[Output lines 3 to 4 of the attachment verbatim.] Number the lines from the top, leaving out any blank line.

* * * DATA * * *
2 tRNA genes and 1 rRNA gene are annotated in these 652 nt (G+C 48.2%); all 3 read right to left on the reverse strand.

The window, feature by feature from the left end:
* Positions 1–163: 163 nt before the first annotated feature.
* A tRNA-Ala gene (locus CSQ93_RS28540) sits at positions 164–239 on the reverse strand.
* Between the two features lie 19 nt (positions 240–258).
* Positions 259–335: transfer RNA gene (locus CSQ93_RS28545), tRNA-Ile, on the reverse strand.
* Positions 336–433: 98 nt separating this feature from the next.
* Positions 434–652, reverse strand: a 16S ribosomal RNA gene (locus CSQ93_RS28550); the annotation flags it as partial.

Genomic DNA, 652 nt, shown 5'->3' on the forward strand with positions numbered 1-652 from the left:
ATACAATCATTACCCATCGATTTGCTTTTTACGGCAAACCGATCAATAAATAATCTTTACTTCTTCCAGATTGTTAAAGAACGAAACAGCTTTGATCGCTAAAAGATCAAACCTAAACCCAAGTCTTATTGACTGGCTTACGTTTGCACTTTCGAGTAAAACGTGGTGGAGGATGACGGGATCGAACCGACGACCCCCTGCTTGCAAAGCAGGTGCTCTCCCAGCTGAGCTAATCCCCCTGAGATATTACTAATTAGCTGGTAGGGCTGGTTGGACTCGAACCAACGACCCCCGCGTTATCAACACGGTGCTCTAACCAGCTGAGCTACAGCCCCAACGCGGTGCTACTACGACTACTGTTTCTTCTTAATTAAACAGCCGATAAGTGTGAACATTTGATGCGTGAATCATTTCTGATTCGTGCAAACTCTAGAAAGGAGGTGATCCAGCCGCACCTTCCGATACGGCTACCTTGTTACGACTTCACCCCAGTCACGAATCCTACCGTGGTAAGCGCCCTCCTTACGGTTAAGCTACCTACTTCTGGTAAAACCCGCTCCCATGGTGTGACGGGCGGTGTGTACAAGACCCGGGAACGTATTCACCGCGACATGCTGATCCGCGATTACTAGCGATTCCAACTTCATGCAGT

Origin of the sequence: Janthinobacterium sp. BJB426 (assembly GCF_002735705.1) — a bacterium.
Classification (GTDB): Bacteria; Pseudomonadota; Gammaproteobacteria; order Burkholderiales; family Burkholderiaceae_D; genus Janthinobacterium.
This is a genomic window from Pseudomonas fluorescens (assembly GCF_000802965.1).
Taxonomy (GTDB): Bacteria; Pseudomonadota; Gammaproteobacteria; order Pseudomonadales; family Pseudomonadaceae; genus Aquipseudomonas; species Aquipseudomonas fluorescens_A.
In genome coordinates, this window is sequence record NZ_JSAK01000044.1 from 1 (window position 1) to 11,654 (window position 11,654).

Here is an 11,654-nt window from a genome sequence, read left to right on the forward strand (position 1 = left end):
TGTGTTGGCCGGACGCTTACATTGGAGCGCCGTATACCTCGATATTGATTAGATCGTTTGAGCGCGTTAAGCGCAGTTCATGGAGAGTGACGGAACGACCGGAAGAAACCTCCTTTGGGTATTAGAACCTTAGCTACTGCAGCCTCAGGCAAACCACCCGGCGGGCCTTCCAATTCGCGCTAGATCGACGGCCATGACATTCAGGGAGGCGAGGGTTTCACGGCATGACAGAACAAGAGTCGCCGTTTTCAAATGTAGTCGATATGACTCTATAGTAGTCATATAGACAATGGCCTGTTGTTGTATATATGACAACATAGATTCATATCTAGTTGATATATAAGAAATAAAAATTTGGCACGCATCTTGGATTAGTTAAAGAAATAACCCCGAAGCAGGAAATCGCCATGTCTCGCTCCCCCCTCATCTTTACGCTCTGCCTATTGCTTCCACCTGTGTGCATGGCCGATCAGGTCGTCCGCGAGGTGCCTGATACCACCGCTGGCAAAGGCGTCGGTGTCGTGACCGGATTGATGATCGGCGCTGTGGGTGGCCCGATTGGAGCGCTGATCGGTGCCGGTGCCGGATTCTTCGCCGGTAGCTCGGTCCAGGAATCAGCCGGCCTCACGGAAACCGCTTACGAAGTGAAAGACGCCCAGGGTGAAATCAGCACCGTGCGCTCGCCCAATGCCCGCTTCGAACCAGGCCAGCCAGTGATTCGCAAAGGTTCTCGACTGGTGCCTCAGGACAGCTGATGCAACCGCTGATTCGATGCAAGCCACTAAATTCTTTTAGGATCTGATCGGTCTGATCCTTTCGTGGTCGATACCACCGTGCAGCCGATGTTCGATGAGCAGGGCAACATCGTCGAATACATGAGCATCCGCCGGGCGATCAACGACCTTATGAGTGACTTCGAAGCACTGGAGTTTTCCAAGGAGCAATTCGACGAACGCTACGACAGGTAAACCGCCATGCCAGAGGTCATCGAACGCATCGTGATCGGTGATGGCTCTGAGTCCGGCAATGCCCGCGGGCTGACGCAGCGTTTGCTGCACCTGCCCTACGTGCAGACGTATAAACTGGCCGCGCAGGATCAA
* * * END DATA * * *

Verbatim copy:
* Positions 1–163: 163 nt before the first annotated feature.
* A tRNA-Ala gene (locus CSQ93_RS28540) sits at positions 164–239 on the reverse strand.